Although most Japanese import engines end up in the yards due to the Logan's Run conception of old age that seems to apply to cars in Japan, this one actually crashed its way into the junkyard before it could even reach the 50,000 miles that seems too high over there. The power steering pump had been hit hard enough to crack the corner of the block–another thing that lowered the price. It was just cracked through the power steering pump mounting bolt hole in a corner of the block that's easy to fix. We had the crack welded up and put a thread insert in the mangled hole.
(If that photo makes you dizzy it's probably because I can't find an intentional photo of the repair. This one is zoomed in and flipped over from a picture of the block upside-down on the engine stand…)
Other than the crash damage, the engine was in remarkably good shape. The cylinders still looked freshly honed, the bearings looked new, and the intake ports were black and nasty. Engines that are driven hard have lots of fuel flow washing the ports clean. Gently driven intake ports look like crap.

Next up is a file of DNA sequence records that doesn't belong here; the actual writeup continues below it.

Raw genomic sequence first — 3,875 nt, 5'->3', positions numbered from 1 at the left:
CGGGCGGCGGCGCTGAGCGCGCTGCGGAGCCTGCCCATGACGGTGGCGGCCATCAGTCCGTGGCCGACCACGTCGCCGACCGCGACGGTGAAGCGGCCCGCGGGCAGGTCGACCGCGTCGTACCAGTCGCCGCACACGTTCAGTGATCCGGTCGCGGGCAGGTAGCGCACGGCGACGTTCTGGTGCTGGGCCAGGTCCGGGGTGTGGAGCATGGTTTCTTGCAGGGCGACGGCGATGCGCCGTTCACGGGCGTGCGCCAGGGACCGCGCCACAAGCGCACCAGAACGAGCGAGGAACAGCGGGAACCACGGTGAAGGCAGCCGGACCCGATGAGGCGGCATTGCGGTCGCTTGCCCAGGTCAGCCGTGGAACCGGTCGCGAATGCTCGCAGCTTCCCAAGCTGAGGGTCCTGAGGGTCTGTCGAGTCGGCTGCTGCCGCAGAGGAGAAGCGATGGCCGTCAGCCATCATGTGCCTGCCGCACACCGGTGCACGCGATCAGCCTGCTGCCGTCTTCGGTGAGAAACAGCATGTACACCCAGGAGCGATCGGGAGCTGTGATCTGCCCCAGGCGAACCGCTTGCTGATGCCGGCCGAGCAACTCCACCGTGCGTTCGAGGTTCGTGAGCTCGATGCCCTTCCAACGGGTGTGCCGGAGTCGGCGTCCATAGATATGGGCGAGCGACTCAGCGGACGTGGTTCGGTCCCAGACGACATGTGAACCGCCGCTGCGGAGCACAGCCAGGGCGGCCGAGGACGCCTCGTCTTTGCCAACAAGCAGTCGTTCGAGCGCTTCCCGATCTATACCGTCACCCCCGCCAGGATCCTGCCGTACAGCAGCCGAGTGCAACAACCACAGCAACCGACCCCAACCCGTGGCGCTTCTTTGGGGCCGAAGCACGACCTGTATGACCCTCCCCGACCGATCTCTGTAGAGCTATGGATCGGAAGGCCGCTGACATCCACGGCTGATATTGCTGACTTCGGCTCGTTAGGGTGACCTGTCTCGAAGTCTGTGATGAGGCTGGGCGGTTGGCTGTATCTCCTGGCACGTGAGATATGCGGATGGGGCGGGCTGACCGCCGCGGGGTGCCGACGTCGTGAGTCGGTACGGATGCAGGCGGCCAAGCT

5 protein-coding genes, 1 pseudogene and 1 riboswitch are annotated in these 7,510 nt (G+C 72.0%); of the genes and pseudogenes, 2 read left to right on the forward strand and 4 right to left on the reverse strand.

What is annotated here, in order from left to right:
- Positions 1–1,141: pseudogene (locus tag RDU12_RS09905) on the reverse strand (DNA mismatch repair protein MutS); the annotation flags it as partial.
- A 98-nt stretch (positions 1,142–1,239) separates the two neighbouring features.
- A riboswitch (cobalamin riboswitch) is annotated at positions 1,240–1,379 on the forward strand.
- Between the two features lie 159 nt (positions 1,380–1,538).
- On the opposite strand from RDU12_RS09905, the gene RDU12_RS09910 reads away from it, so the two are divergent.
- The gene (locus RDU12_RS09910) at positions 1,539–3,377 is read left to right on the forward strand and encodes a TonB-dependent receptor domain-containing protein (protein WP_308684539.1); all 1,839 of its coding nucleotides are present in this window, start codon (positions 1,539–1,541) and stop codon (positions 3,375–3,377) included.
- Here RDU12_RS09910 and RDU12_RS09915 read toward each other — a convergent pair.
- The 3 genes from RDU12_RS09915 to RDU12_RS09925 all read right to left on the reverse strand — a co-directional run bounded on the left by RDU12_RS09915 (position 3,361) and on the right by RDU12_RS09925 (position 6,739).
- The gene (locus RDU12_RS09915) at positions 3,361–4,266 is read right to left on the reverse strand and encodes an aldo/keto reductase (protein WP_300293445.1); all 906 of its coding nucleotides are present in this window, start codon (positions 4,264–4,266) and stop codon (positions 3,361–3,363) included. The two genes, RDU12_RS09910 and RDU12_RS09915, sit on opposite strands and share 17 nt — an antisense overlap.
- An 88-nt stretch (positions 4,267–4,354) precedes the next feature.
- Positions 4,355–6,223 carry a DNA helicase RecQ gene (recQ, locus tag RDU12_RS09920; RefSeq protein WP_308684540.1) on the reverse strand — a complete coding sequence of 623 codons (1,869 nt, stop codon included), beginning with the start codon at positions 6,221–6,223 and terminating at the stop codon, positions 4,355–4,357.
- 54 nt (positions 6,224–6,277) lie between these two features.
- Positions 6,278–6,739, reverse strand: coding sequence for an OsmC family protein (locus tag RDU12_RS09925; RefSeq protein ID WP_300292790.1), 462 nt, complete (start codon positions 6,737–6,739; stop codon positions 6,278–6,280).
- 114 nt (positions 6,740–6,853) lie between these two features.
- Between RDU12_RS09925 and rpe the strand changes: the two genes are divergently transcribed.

The combustion chambers really showed evidence of nothing but a pampered life in this engine's past.
The factory turbo from the S14 was the one part we did salvage from the melted engine. It was a perfectly good T28 that can easily make an everyday 270 wheel hp on 91 octane California crap. More importantly, the factory turbo inlet and outlet plumbing bolts up, which is critical to making the turbo get along with the A/C compressor.
All the turbo nerds I know are of the opinion that Extrude Honing the turbine housing has pretty good odds of making a worthwhile improvement in turbine efficiency. Of course, we had no way to do an A-to-B comparison here, but educated guesses are better than uneducated ones, and all the nerds making this suggestion had serious turbo testing time logged on Garrett's gas stands, so it seemed worth a shot.
This is what $100 (at the time at least…) of Extrude Honing does to the turbine inlet finish.
Interestingly, the finish near the end of the volute is less finely polished. The amount of material removed by Extrude Honing depends on the pressure the extruding goo is exerting at that particular point. In theory, the pressure will be highest where it is most interfering with fluid flow, so the lack of smoothness on this last bit of the volute should indicate that it is less important there… Maybe.